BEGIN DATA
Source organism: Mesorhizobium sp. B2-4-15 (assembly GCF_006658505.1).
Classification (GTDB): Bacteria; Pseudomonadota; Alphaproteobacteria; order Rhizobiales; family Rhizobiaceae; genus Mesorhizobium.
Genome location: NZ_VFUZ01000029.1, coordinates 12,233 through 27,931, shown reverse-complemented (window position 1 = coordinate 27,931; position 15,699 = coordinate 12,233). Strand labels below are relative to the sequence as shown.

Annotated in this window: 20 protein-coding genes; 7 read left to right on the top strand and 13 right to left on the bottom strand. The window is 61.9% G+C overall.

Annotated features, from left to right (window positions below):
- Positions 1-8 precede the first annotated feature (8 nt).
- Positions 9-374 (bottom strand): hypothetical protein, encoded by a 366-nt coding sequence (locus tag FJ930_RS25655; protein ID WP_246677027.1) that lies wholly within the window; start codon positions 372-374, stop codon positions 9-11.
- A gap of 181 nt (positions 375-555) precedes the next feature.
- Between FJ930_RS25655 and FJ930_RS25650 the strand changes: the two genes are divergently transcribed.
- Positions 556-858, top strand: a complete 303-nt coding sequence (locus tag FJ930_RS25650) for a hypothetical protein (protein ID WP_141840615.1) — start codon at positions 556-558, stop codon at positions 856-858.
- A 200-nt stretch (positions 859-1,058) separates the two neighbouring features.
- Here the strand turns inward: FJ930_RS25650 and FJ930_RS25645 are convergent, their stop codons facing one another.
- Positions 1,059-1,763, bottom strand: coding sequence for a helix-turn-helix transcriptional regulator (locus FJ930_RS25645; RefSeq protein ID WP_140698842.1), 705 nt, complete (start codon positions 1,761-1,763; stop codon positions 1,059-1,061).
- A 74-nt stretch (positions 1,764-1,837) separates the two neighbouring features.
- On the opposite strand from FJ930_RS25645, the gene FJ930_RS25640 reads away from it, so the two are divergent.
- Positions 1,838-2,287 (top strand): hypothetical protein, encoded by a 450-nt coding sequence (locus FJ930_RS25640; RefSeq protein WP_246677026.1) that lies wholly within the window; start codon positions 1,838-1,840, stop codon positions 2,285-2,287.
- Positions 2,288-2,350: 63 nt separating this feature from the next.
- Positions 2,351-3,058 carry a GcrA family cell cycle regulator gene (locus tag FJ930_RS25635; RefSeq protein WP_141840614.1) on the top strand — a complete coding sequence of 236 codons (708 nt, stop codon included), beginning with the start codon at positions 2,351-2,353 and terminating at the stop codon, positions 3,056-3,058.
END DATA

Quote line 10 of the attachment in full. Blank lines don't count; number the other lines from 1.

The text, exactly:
- Positions 556-858, top strand: a complete 303-nt coding sequence (locus tag FJ930_RS25650) for a hypothetical protein (protein ID WP_141840615.1) — start codon at positions 556-558, stop codon at positions 856-858.